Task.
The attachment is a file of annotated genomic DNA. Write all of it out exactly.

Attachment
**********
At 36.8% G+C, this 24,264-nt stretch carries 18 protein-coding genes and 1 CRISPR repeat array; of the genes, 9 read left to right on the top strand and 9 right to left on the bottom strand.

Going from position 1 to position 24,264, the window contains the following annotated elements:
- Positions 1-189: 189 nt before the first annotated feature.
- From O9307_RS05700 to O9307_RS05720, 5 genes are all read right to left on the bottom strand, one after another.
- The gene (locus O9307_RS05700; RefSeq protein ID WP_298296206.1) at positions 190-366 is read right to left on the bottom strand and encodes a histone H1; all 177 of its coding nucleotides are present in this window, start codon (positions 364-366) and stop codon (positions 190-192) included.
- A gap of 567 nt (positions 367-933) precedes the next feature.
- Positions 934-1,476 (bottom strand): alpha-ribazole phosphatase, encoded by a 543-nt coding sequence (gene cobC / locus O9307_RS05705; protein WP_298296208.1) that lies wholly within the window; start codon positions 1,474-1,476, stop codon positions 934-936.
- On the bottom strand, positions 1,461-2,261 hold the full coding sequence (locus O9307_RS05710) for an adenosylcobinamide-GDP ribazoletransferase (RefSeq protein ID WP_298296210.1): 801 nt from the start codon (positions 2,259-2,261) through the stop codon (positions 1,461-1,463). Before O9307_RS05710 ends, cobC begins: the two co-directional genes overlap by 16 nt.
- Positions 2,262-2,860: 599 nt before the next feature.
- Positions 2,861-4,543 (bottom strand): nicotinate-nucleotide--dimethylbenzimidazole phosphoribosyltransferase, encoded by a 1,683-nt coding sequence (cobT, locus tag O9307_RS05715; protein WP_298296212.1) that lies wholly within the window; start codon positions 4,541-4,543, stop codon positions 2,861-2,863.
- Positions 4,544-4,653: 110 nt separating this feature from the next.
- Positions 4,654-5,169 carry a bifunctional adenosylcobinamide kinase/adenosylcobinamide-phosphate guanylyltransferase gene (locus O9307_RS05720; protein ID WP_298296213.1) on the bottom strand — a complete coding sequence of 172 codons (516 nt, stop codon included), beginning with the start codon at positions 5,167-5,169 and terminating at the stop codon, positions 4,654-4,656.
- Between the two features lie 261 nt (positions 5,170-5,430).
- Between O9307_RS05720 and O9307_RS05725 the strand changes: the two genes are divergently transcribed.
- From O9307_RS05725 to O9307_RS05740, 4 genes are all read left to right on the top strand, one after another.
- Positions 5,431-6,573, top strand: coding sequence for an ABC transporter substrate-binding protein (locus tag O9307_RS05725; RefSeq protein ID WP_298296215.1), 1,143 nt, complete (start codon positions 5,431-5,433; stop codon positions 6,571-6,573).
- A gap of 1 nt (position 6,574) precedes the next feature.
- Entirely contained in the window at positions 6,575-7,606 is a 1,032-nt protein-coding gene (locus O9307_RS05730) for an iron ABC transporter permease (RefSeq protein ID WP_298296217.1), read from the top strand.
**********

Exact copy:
At 36.8% G+C, this 24,264-nt stretch carries 18 protein-coding genes and 1 CRISPR repeat array; of the genes, 9 read left to right on the top strand and 9 right to left on the bottom strand.

Going from position 1 to position 24,264, the window contains the following annotated elements:
- Positions 1-189: 189 nt before the first annotated feature.
- From O9307_RS05700 to O9307_RS05720, 5 genes are all read right to left on the bottom strand, one after another.
- The gene (locus O9307_RS05700; RefSeq protein ID WP_298296206.1) at positions 190-366 is read right to left on the bottom strand and encodes a histone H1; all 177 of its coding nucleotides are present in this window, start codon (positions 364-366) and stop codon (positions 190-192) included.
- A gap of 567 nt (positions 367-933) precedes the next feature.
- Positions 934-1,476 (bottom strand): alpha-ribazole phosphatase, encoded by a 543-nt coding sequence (gene cobC / locus O9307_RS05705; protein WP_298296208.1) that lies wholly within the window; start codon positions 1,474-1,476, stop codon positions 934-936.
- On the bottom strand, positions 1,461-2,261 hold the full coding sequence (locus O9307_RS05710) for an adenosylcobinamide-GDP ribazoletransferase (RefSeq protein ID WP_298296210.1): 801 nt from the start codon (positions 2,259-2,261) through the stop codon (positions 1,461-1,463). Before O9307_RS05710 ends, cobC begins: the two co-directional genes overlap by 16 nt.
- Positions 2,262-2,860: 599 nt before the next feature.
- Positions 2,861-4,543 (bottom strand): nicotinate-nucleotide--dimethylbenzimidazole phosphoribosyltransferase, encoded by a 1,683-nt coding sequence (cobT, locus tag O9307_RS05715; protein WP_298296212.1) that lies wholly within the window; start codon positions 4,541-4,543, stop codon positions 2,861-2,863.
- Positions 4,544-4,653: 110 nt separating this feature from the next.
- Positions 4,654-5,169 carry a bifunctional adenosylcobinamide kinase/adenosylcobinamide-phosphate guanylyltransferase gene (locus O9307_RS05720; protein ID WP_298296213.1) on the bottom strand — a complete coding sequence of 172 codons (516 nt, stop codon included), beginning with the start codon at positions 5,167-5,169 and terminating at the stop codon, positions 4,654-4,656.
- Between the two features lie 261 nt (positions 5,170-5,430).
- Between O9307_RS05720 and O9307_RS05725 the strand changes: the two genes are divergently transcribed.
- From O9307_RS05725 to O9307_RS05740, 4 genes are all read left to right on the top strand, one after another.
- Positions 5,431-6,573, top strand: coding sequence for an ABC transporter substrate-binding protein (locus tag O9307_RS05725; RefSeq protein ID WP_298296215.1), 1,143 nt, complete (start codon positions 5,431-5,433; stop codon positions 6,571-6,573).
- A gap of 1 nt (position 6,574) precedes the next feature.
- Entirely contained in the window at positions 6,575-7,606 is a 1,032-nt protein-coding gene (locus O9307_RS05730) for an iron ABC transporter permease (RefSeq protein ID WP_298296217.1), read from the top strand.